# Canonical Series Tutorial -- Computing series solutions to regular holonomic systems

If D/I is a regular holonomic D-module, the solutions of the system of differential equations I can be written as Nilsson series (Puiseux series with logarithms). The constructive version of this result is the canonical series method [SST, Sections 2.5, 2.6]. In this tutorial, we illustrate an implementation of this method.

If the input ideal I is not regular, this method is not guaranteed to produce convergent series, or even holonomicRank(I) formal power series solutions of I. There currently exists no computational method to verify whether D/I is a regular holonomic D-module. In the case of GKZ systems, regularity has been characterized in terms of the input matrix.

Contains the following functions:

Currently, this contains the computation of exponents with respect to a weight vector. Completing the canonical series computation is in the future. To compute the exponents for a D-ideal I with respect to w, do as follows. Compute the initial ideal of I with respect to w. Introduce the subring of D consisting of polynomials in $\theta_1 = x_1 \partial_1, ... , \theta_n= x_n \partial_n$. This is a commutative polynomial subring of D, referred to here as thetaRing. The indicial ideal of I with respect to w is produced by extending the initial ideal to the ring of differential operators with rational function coefficients, and contract to thetaRing. The exponents of I with respect to w are the roots of the indicial ideal, counted with multiplicities.

 i1 : needsPackage "Dmodules" o1 = Dmodules o1 : Package i2 : R1 = QQ[z] o2 = R1 o2 : PolynomialRing i3 : W1 = makeWA R1 o3 = W1 o3 : PolynomialRing, 1 differential variables i4 : a=1/2 1 o4 = - 2 o4 : QQ i5 : b=3 o5 = 3 i6 : c=5/3 5 o6 = - 3 o6 : QQ i7 : J = ideal(z*(1-z)*dz^2+(c-(a+b+1)*z)*dz-a*b) -- the Gauss hypergeometric equation, exponents 0, 1-c 2 2 2 9 5 3 o7 = ideal(- z dz + z*dz - -z*dz + -dz - -) 2 3 2 o7 : Ideal of W1 i8 : cssExpts(J,{1}) 2 o8 = {{0}, {- -}} 3 o8 : List i9 : inw(J,{-1,1}) 2 o9 = ideal(6z*dz + 10dz) o9 : Ideal of W1 i10 : distraction(oo,QQ[s]) 2 o10 = ideal(6s + 4s) o10 : Ideal of QQ[s] i11 : factor oo_0 o11 = (s)(3s + 2)(2) o11 : Expression of class Product i12 : c=1 -- Now we have a single exponent of multiplicity 2 o12 = 1 i13 : J = ideal(z*(1-z)*dz^2+(c-(a+b+1)*z)*dz-a*b) 2 2 2 9 3 o13 = ideal(- z dz + z*dz - -z*dz + dz - -) 2 2 o13 : Ideal of W1 i14 : cssExpts(J,{1}) o14 = {{0}} o14 : List i15 : cssExptsMult(J,{1}) o15 = {{2, {0}}} o15 : List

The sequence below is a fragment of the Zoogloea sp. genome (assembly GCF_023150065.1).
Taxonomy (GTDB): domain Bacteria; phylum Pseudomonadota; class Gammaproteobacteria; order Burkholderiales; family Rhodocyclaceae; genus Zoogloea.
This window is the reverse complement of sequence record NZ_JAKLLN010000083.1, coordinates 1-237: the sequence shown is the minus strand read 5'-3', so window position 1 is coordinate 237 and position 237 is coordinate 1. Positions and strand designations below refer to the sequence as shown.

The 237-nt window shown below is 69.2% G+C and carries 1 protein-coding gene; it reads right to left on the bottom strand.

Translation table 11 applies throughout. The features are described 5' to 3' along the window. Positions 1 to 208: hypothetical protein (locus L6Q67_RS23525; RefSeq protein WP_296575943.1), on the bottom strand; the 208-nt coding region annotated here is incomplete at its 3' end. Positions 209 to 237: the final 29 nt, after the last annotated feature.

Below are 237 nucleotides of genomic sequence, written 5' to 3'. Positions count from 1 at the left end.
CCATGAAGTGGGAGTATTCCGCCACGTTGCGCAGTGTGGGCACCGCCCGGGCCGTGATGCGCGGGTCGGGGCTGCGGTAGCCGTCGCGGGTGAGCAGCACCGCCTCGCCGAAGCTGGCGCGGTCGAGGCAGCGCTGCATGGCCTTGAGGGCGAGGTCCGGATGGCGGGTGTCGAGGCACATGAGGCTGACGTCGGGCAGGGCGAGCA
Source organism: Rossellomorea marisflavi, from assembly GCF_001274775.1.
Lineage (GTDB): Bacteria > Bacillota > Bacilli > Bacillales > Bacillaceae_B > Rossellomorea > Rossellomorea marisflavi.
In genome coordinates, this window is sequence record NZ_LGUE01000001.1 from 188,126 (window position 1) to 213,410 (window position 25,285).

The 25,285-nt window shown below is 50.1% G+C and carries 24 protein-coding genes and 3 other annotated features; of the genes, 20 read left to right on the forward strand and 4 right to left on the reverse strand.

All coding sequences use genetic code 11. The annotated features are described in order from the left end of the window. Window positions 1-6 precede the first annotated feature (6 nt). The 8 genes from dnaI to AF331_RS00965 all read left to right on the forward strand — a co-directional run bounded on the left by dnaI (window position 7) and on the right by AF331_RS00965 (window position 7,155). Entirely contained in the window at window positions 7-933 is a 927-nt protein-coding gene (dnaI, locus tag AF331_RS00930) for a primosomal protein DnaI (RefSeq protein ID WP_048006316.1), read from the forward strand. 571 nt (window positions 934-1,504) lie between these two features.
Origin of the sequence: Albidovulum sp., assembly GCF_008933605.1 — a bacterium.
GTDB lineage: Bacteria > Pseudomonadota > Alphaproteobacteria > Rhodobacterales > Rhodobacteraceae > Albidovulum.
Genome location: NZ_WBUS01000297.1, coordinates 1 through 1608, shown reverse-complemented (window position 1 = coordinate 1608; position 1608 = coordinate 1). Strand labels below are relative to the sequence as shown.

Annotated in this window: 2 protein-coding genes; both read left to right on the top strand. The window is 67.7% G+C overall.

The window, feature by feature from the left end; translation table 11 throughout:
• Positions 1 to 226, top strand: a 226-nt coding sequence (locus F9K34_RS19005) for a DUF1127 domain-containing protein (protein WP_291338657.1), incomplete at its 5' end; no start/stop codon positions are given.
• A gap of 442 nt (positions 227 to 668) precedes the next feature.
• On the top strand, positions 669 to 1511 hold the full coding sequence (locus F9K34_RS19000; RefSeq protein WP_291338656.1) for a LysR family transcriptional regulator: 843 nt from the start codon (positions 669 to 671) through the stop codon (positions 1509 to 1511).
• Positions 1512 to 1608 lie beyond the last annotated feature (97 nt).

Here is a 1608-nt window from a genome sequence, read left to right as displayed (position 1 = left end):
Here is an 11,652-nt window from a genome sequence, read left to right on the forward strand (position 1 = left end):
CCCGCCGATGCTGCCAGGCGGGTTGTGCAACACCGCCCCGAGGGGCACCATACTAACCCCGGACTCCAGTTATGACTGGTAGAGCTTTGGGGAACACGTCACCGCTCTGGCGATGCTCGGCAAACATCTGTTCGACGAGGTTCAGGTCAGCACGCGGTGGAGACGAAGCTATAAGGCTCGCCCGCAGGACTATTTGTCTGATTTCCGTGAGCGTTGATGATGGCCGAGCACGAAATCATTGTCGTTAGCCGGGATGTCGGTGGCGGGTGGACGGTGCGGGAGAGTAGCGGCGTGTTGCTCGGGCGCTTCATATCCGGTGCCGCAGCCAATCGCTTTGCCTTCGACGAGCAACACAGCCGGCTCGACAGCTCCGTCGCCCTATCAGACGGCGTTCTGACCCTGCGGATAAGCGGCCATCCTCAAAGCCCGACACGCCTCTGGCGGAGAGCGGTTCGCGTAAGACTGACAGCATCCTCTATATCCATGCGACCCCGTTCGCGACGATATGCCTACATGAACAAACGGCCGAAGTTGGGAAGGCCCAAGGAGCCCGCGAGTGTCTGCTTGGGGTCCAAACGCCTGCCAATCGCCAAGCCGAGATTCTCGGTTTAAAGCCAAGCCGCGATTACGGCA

The first step is to rewrite elements of the initial ideal in a terms of the thetaRing, in a way that will allow us to easily extend and contract see [SST]

 i16 : R2 = QQ[x_1..x_3] o16 = R2 o16 : PolynomialRing i17 : W2 = makeWA R2 o17 = W2 o17 : PolynomialRing, 3 differential variables i18 : gens W2 o18 = {x , x , x , dx , dx , dx } 1 2 3 1 2 3 o18 : List i19 : thetaRing = QQ[t_1,t_2,t_3] -- sets variable names t_i = x_i\dx_i o19 = thetaRing o19 : PolynomialRing i20 : f1= x_1*dx_1 -- this element already belongs to thetaRing o20 = x dx 1 1 o20 : W2 i21 : genToDistractionGens(f1,thetaRing) -- checks out o21 = t 1 o21 : thetaRing i22 : f2 = x_1^3*dx_1^3 -- this is a descending factorial in the theta variables 3 3 o22 = x dx 1 1 o22 : W2 i23 : genToDistractionGens(f2,thetaRing) 3 2 o23 = t - 3t + 2t 1 1 1 o23 : thetaRing i24 : factor oo -- now it looks like a descending factorial o24 = (t )(t - 2)(t - 1) 1 1 1 o24 : Expression of class Product i25 : f = x_1^2*x_2^2*x_3*dx_1*dx_2^2*dx_3^2 2 2 2 2 o25 = x x x dx dx dx 1 2 3 1 2 3 o25 : W2 i26 : genToDistractionGens(f,thetaRing) 2 2 2 2 o26 = t t t - t t t - t t t + t t t 1 2 3 1 2 3 1 2 3 1 2 3 o26 : thetaRing

Here is an example that can be continued when more functions are implemented. This is worked out as [page 138, ex 3.5.3, SST].

 i27 : A = matrix{{1,1,1},{0,1,2}} o27 = | 1 1 1 | | 0 1 2 | 2 3 o27 : Matrix ZZ <--- ZZ i28 : I = gkz(A,{10,8}) 2 o28 = ideal (x D + x D + x D - 10, x D + 2x D - 8, - D + D D ) 1 1 2 2 3 3 2 2 3 3 2 1 3 o28 : Ideal of QQ[x ..x , D ..D ] 1 3 1 3 i29 : holonomicRank(I) o29 = 2 i30 : cssExpts(I,{1,0,0}) o30 = {{2, 8, 0}, {0, 12, -2}} o30 : List

In this case, the series corresponding to the exponent (2,8,0) is logarithm-free (actually, this is a hypergeometric polynomial), while the series corresponding to (0,12,-2) has logarithms. [SST, page 138] has the polynomial, and four terms of the logarithmic series.